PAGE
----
Those measures are starting and they are working. Police officers already had the information that they needed on their systems. The best way of putting it is that it has cleaned up and made much simpler the process of quickly bringing someone into custody if they are wanted. For the benefit of the Committee, I should say that the countries that it affects are effectively our Five Eyes partners. They are the main ones that we have designated so far, and we could of course designate more friendly democratic countries whose criminal justice systems we are satisfied operate independently of any political or other concerns.

Finally, it is worth putting on the record that the two orders do not extend or change in any way the matters for which someone can be extradited from this country. To again reassure the Committee, we would permit transit only where it is between countries to which we would usually extradite. The Committee will be aware that we do not agree extradition to all countries in the world, given our concerns about human rights.

We are not proposing to do a trade deal with one or two countries, that is for sure. To reassure the Committee, we would not allow transit if, for example, the death penalty may be an issue, such as in the United States. We would seek our normal death penalty assurances if transit were happening through the United Kingdom, or for matters that were not crimes within the United Kingdom.

I think that this has been a productive session, and we look forward to getting the measures in place on 1 May.

Question put and agreed to.

Committee rose.


The Committee consisted of the following Members:

Chair: † Sir Edward Leigh

Andrew, Stuart (Treasurer of Her Majesty's Household)

† Churchill, Jo (Parliamentary Under-Secretary of State for Health and Social Care)

Davies, David T. C. (Parliamentary Under-Secretary of State for Wales)

Docherty, Leo (Aldershot) (Con)

Double, Steve (St Austell and Newquay) (Con)

Freer, Mike (Comptroller of Her Majesty's Household)

Harris, Rebecca (Lord Commissioner of Her Majesty's Treasury)

Lewis, Clive (Norwich South) (Lab)

McDonnell, John (Hayes and Harlington) (Lab)

† Madders, Justin (Ellesmere Port and Neston) (Lab)

Mahmood, Shabana (Birmingham, Ladywood) (Lab)

† Pursglove, Tom (Corby) (Con)

Slaughter, Andy (Hammersmith) (Lab)

Stringer, Graham (Blackley and Broughton) (Lab)

† Throup, Maggie (Lord Commissioner of Her Majesty's Treasury)

† Tomlinson, Michael (Lord Commissioner of Her Majesty's Treasury)

† Twist, Liz (Blaydon) (Lab)

Kevin Maddison, Committee Clerk

† attended the Committee

Fourth Delegated Legislation Committee

Wednesday 17 March 2021

[Sir Edward Leigh in the Chair]

Health Protection (Coronavirus) (Wearing of Face Coverings in a Relevant Place and Restrictions: All Tiers) (England) (Amendment) Regulations 2021

I beg to move,

That the Committee has considered the Health Protection (Coronavirus) (Wearing of Face Coverings in a Relevant Place and Restrictions: All Tiers) (England) (Amendment) Regulations 2021 (S.I. 2021, No. 247).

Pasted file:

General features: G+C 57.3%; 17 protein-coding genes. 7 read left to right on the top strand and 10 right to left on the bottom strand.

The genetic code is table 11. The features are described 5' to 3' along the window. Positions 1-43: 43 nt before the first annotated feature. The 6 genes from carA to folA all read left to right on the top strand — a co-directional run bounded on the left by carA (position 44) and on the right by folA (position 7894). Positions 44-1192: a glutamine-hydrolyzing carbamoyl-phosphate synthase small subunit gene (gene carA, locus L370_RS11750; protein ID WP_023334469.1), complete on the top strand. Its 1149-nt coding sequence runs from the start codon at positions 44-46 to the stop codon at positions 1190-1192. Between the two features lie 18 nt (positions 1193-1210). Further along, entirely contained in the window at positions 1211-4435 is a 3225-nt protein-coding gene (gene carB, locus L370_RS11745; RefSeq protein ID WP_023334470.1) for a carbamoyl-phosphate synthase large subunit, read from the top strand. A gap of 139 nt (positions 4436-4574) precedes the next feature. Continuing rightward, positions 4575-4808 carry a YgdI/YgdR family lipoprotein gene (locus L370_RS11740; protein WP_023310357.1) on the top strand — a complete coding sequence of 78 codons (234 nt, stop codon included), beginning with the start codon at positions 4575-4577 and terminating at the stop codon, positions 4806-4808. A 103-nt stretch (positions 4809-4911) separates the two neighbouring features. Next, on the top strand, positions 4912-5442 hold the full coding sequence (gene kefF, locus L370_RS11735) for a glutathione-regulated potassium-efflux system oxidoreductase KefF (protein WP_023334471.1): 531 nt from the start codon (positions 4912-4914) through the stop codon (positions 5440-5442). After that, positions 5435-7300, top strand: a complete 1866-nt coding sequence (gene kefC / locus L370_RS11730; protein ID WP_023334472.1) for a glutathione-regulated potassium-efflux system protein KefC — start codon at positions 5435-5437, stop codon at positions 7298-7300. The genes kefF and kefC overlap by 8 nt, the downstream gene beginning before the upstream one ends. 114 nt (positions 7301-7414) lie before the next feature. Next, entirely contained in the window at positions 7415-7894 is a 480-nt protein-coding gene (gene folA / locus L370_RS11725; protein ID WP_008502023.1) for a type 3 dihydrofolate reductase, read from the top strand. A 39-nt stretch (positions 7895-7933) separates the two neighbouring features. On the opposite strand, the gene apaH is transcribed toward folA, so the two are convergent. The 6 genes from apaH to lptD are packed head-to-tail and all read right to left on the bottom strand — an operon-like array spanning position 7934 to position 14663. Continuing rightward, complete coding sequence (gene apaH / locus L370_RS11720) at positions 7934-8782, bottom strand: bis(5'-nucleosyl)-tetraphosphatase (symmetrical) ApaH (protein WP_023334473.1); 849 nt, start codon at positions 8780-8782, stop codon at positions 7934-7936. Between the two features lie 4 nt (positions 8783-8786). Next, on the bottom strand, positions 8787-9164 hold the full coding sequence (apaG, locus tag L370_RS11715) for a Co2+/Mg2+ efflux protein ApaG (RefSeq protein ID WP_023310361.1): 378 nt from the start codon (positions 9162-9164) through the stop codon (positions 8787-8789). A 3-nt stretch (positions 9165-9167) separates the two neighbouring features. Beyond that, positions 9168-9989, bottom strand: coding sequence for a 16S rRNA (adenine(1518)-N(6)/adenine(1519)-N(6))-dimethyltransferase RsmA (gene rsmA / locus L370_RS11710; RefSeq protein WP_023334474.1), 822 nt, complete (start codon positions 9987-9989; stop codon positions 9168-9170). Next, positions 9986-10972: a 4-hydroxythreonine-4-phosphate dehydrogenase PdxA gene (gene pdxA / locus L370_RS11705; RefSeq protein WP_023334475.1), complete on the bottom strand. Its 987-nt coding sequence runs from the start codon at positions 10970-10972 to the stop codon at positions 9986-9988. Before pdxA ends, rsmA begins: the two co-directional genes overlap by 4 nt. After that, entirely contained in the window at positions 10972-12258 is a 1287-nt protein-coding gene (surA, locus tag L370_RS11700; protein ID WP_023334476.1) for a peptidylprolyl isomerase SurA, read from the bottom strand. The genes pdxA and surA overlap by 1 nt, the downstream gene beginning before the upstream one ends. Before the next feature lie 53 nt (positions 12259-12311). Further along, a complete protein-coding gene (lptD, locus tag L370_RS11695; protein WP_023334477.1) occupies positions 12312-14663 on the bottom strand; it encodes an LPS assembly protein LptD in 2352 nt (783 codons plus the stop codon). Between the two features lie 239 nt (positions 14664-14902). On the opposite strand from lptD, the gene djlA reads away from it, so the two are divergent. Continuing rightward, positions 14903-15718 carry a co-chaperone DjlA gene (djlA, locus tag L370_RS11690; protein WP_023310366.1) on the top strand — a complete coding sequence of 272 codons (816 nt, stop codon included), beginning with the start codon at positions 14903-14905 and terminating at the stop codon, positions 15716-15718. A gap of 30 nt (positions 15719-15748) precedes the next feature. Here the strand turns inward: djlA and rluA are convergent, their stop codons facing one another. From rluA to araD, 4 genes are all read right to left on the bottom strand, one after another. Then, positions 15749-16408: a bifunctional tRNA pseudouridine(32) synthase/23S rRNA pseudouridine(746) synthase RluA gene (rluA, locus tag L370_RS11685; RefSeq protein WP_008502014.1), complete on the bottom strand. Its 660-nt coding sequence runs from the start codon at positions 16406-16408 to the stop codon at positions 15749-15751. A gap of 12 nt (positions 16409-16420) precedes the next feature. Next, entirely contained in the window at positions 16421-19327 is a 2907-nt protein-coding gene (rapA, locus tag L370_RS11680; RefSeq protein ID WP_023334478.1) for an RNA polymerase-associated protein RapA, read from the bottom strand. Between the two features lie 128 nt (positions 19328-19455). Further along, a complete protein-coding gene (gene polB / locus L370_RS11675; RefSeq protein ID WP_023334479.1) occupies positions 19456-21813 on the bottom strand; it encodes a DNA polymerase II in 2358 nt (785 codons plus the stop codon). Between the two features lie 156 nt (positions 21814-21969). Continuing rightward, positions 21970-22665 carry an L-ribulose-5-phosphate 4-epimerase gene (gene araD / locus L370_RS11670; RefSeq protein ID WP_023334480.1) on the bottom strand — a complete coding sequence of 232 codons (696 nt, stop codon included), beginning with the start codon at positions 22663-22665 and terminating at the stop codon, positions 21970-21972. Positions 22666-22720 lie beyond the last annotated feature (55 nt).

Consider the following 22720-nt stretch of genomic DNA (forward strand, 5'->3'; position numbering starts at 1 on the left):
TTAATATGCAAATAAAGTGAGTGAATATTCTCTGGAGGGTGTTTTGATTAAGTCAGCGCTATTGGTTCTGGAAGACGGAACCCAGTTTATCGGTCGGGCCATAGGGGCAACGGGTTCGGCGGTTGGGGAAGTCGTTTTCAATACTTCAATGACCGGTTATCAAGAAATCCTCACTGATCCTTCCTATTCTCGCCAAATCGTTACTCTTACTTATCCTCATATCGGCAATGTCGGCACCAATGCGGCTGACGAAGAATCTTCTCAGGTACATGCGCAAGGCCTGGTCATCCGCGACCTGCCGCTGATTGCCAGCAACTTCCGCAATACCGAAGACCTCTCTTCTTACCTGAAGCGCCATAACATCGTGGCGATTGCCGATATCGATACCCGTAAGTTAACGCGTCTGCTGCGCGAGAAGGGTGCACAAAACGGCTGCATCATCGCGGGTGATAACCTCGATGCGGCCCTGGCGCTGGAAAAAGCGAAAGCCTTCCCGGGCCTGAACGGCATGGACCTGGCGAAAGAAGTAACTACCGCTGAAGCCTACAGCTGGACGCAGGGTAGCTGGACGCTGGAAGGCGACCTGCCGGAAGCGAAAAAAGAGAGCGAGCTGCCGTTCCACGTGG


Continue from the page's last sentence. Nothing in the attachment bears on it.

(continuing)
At the outset, I would like to say what a pleasure it is to serve under your chairmanship, Sir Edward. I thank every person and organisation that has mobilised to fight the coronavirus disease. It is not possible to name-check everyone, but I want to single out for thanks those involved in the deployment of the vaccine, including people working in the NHS, social care, primary care and community pharmacies, as well as returned healthcare staff and the Army. I thank scientists, pharmaceutical companies and those running clinical trials for the development of new vaccines, antivirals and all manner of therapies to combat the threat of a mutant virus. Lastly, I thank the general public for continuing to follow the lockdown rules.

The attitude of the public remains resolute, and I appreciate that huge sacrifices are being made by many, but the actions that people are taking now are protecting their families and loved ones, as well as the families and loved ones of others. Our focus remains on the roll-out of the vaccine, the development of a sure-fire system to battle any mutations, and an exit strategy from this dreadful pandemic. Thanks to the incredible efforts of the NHS, medical professionals and volunteers across the country, we are making huge strides in vaccinating the most vulnerable. Over 24 million people had their first dose by 15 March, and everyone eligible in the highest four priority cohorts has been offered their first dose.

I want to update hon. Members on the steps that the Government are taking to ease lockdown restrictions and allow us all to start to reclaim our lives. The “COVID-19 Response—Spring 2021” document provides a road map out of the current lockdown in England. The approach focuses on data, not dates, and each step has a “no earlier than” date five weeks later than the previous step, to allow time to assess the impact of the previous step and provide a week’s notice before the changes occur.

The steps for easing restrictions will be taken at the same time across England in a national approach, in the absence of significant regional disparity. At each step, we will make an assessment against the following four tests: the vaccine deployment programme continues successfully; the evidence shows that vaccines are sufficiently effective in reducing hospitalisations and deaths among those who have been vaccinated; infection rates do not risk a surge in hospitalisations, which would put unsustainable pressure on the NHS; and the assessment of the risk is not fundamentally changed by new variants of concern.